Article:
I was a moderator for a panel celebrating Nelson Tebbe’s sweeping and carefully argued new book, Religious Freedom in an Egalitarian Age. The panel members were Douglas NeJaime, Micah Swartzman, Reva Siegel, and, of course, Nelson. There were many interesting issues provoked, but I was especially interested in the extent to which religious liberty claims can survive when their accommodation would harm third parties. In a co-authored Yale Law Journal article, Reva and Doug take the position that dignitary harms should prevail over religious liberty claims even if no material harm is caused. So a photographer who religiously objects to providing services for a same-sex wedding would lose because of the infliction of dignitary harm on a lesbian couple even if many other photographers were willing to provide services.
At the panel, Doug provided a thick description of the nature of dignitary harm, and certainly the unfairness of being denied services on the basis of whom you love with its accompanying embarrassment, humiliation, anger, and stigma is serious and substantial. At the same time, one should at least pause to recognize that a tragic choice is presented in this context. It is also a serious matter when the state forces persons to violate their conscience (whether or not religiously based) by compelling them to take actions that violate deep beliefs. Freedom of conscience rightly has a long pedigree in our history and violating that conscience is also a serious and substantial matter. Moreover, the photographer, if she adheres to her beliefs would not be able to stay in business.
For their part, Micah and Nelson basically argue that religious freedom claims causing third party harms that are more than negligible need not be accommodated. In his book, Nelson claims that this is in fact the law. One of several counterexamples Nelson discusses in the book is the provision that exempted, for example, the Quakers from killing people in wars. The result, of course, is that someone else had to do it, and that is a serious material harm. Michael Dorf asked whether it would make a difference if the person could be identified who was drafted in the Quaker’s place. In the discussion that followed, Micah took the position that the conscientious objector provision imposed a serious moral harm on others and should not have been adopted. Words escape me (except to note that the exemption honors the peace lovers who warn us against war, that the failure to accommodate is unduly harsh, and that abandoning the exemption too easily dispenses with a long history of respecting religious freedom). I jumped ship when I was told that instead of balancing the degree of harm imposed against the seriousness of violating conscience, and considering the alternative possibilities, and whether the law enforcement model would prove productive, we would stop the analysis when more than negligible harm was produced.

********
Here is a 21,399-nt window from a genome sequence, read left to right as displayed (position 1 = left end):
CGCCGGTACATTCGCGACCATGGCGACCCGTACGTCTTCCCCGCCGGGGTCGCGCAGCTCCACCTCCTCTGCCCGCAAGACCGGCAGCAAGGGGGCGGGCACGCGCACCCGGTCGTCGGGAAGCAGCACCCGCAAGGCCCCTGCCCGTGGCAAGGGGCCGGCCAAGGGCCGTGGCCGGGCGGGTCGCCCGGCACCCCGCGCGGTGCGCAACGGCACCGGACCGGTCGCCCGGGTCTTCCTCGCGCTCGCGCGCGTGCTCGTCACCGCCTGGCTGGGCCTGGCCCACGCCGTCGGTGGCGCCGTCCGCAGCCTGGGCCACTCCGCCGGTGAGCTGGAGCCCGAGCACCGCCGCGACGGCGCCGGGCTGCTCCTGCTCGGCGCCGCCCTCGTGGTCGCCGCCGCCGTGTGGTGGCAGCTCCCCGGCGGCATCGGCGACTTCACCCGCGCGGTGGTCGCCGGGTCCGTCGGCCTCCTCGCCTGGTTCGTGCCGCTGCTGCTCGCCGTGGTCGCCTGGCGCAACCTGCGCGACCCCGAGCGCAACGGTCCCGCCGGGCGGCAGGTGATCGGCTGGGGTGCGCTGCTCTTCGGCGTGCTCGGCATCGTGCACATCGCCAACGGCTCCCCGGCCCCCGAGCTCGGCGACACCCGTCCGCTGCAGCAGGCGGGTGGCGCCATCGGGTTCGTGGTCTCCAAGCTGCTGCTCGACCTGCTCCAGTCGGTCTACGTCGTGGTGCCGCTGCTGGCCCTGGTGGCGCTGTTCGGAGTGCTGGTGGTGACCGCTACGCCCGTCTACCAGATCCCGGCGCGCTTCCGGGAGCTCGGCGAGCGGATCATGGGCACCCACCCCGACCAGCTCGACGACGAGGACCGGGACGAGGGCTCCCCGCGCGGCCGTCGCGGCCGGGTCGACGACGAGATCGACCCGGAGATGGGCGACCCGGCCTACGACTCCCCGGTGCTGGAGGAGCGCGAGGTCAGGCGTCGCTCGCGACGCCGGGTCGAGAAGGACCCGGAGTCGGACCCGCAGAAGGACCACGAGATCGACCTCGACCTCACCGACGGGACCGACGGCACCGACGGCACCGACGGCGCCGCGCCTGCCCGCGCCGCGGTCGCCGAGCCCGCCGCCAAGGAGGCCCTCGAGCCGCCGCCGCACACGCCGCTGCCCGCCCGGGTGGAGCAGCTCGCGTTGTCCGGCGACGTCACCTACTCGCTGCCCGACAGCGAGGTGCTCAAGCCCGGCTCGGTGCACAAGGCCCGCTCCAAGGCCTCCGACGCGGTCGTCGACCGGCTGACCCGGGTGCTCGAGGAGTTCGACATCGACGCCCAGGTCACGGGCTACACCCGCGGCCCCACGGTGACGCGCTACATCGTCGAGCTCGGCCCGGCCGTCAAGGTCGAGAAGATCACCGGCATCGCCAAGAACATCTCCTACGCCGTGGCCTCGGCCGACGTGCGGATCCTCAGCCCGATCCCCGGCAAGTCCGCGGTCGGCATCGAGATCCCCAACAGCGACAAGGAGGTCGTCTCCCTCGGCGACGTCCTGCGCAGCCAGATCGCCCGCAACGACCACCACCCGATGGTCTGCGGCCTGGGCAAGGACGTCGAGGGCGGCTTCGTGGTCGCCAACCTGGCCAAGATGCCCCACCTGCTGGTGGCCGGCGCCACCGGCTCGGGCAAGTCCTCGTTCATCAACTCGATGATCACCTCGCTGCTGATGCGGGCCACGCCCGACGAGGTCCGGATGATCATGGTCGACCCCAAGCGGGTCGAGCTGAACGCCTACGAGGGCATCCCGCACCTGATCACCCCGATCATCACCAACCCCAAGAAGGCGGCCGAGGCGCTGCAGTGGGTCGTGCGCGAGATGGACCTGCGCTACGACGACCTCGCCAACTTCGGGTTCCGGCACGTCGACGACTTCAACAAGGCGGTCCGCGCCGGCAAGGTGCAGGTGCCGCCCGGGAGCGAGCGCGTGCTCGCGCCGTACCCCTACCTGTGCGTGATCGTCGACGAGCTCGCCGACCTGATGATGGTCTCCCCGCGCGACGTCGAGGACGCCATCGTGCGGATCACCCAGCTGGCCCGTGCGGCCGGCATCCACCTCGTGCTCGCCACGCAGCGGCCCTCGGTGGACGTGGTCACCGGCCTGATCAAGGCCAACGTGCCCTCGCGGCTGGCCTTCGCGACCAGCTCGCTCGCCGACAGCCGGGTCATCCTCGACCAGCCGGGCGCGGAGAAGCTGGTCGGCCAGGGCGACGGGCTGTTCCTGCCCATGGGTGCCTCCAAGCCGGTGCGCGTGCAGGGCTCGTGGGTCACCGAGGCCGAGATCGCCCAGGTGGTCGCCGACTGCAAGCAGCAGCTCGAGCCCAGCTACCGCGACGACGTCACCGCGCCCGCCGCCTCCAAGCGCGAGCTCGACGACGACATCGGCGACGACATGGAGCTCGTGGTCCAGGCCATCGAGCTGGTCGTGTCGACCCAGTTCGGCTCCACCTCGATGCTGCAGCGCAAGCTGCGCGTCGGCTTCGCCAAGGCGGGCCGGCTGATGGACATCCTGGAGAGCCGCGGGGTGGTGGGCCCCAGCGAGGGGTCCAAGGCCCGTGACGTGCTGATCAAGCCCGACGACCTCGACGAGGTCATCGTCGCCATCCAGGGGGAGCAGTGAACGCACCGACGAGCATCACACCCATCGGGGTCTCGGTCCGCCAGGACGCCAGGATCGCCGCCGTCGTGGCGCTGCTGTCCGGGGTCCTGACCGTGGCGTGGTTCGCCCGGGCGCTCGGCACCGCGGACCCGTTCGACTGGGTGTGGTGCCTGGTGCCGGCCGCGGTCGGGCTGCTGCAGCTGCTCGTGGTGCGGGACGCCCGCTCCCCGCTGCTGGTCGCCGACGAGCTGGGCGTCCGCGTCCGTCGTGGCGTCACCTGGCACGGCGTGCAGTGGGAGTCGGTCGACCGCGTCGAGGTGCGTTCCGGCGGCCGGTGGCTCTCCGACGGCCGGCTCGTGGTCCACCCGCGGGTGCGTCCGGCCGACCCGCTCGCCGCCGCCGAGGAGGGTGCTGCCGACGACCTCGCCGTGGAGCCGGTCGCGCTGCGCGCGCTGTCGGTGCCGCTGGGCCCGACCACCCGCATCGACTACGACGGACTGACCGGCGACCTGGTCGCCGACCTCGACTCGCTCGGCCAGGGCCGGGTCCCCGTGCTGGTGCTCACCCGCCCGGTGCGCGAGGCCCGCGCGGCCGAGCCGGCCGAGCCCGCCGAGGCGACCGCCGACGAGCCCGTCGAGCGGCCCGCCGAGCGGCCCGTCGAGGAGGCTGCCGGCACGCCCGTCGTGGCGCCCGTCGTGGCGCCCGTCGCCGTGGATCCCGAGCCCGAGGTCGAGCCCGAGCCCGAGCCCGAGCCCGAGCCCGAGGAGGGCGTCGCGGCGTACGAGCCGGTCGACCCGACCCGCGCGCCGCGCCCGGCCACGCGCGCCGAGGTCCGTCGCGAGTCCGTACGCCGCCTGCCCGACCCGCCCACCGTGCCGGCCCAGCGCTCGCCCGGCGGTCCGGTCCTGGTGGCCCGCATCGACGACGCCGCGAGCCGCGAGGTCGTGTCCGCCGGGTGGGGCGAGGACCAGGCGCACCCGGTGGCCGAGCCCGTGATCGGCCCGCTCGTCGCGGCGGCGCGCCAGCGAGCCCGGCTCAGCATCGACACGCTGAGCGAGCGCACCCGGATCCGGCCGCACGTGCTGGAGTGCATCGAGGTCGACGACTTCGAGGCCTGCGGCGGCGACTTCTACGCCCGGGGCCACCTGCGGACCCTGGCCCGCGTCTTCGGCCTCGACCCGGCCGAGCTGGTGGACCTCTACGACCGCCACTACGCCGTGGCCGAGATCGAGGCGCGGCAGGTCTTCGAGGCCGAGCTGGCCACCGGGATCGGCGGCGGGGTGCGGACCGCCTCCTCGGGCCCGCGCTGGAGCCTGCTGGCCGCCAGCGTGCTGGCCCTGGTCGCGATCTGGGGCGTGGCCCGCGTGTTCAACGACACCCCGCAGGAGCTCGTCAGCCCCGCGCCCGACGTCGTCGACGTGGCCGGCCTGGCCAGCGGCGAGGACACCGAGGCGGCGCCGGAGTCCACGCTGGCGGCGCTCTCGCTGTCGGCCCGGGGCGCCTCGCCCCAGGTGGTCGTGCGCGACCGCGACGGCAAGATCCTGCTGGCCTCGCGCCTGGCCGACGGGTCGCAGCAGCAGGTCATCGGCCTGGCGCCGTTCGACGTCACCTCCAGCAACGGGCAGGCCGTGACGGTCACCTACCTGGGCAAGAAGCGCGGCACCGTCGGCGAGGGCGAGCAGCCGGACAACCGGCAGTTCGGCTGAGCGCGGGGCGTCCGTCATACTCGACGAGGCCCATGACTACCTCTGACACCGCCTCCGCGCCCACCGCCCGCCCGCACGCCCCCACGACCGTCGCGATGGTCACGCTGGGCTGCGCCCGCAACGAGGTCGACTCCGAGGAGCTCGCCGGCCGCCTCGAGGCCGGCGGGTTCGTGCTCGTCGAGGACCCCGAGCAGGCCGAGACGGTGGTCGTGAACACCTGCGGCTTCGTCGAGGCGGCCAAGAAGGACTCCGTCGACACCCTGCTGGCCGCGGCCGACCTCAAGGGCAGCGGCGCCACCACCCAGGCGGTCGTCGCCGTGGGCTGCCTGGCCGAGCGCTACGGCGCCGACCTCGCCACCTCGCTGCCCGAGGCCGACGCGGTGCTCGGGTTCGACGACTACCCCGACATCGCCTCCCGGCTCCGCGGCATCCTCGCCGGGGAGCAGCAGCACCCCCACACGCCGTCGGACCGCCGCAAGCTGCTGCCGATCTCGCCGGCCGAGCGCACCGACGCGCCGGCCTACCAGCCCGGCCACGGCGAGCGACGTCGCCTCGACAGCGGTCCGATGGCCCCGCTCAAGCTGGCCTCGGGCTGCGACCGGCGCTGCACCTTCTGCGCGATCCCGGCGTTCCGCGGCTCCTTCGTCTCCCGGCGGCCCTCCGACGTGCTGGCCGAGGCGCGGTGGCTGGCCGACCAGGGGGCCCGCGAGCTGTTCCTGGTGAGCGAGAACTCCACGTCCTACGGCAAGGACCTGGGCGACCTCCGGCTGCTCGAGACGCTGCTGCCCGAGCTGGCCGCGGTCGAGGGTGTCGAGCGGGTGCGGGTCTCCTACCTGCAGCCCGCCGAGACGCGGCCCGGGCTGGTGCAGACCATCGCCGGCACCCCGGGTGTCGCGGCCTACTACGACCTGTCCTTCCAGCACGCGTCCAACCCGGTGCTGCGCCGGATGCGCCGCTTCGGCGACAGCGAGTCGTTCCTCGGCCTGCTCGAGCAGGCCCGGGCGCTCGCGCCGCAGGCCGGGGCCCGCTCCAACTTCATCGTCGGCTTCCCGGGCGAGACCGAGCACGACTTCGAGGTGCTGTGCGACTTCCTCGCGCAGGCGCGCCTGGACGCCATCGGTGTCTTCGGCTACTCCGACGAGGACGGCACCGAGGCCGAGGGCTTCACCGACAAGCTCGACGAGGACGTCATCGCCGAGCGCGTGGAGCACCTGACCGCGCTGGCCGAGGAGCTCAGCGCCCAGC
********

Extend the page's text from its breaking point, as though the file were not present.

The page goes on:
Reva concluded this with an interesting suggestion. Thinking aloud, she wondered whether those who refused to fight in wars on religious grounds might be subject to insubstantial penalties compared to those who just violate the law.
I would keep the exemption, but I think the point has a lot of merit in the context of civil resistance. I have in mind a serious of demonstrations in Syracuse at a military base where military personnel manually directed the firing of drones into Afghanistan and Pakistan. Scores of protestors in a series of demonstrations were arrested for trespass, disorderly conduct, and, just to show that prosecutors know how to overreach, obstruction of governmental administration. The judge thought heavy sentences were appropriate because these were acts of civil disobedience and Martin Luther King had willingly gone to jail. My argument was that these acts were acts of civil resistance and that they were public regarding. Heavy sentences should be reserved for serious violations through self-regarding conduct. If I am not mistaken, Bill Quigley has argued that acts of civil resistance causing only negligible third party harm should be considered a defense because of the public education associated with the conduct. I think Bill is right.